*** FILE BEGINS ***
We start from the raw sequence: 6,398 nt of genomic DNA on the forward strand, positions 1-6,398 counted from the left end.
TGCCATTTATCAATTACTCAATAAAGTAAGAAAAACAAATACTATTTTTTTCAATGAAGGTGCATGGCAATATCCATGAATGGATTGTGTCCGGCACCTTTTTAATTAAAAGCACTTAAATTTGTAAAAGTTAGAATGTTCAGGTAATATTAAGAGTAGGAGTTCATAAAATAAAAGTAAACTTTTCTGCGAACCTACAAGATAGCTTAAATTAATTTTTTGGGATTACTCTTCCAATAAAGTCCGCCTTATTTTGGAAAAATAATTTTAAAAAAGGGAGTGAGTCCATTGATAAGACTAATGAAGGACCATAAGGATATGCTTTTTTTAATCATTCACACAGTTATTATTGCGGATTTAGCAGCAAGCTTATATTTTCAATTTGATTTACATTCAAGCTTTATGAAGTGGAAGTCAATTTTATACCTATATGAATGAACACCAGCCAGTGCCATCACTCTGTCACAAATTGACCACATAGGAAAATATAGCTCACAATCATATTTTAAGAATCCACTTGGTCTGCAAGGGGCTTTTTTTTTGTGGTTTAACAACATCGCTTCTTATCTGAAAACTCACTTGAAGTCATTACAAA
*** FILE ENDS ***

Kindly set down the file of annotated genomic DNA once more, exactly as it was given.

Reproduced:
We start from the raw sequence: 6,398 nt of genomic DNA on the forward strand, positions 1-6,398 counted from the left end.
TGCCATTTATCAATTACTCAATAAAGTAAGAAAAACAAATACTATTTTTTTCAATGAAGGTGCATGGCAATATCCATGAATGGATTGTGTCCGGCACCTTTTTAATTAAAAGCACTTAAATTTGTAAAAGTTAGAATGTTCAGGTAATATTAAGAGTAGGAGTTCATAAAATAAAAGTAAACTTTTCTGCGAACCTACAAGATAGCTTAAATTAATTTTTTGGGATTACTCTTCCAATAAAGTCCGCCTTATTTTGGAAAAATAATTTTAAAAAAGGGAGTGAGTCCATTGATAAGACTAATGAAGGACCATAAGGATATGCTTTTTTTAATCATTCACACAGTTATTATTGCGGATTTAGCAGCAAGCTTATATTTTCAATTTGATTTACATTCAAGCTTTATGAAGTGGAAGTCAATTTTATACCTATATGAATGAACACCAGCCAGTGCCATCACTCTGTCACAAATTGACCACATAGGAAAATATAGCTCACAATCATATTTTAAGAATCCACTTGGTCTGCAAGGGGCTTTTTTTTTGTGGTTTAACAACATCGCTTCTTATCTGAAAACTCACTTGAAGTCATTACAAA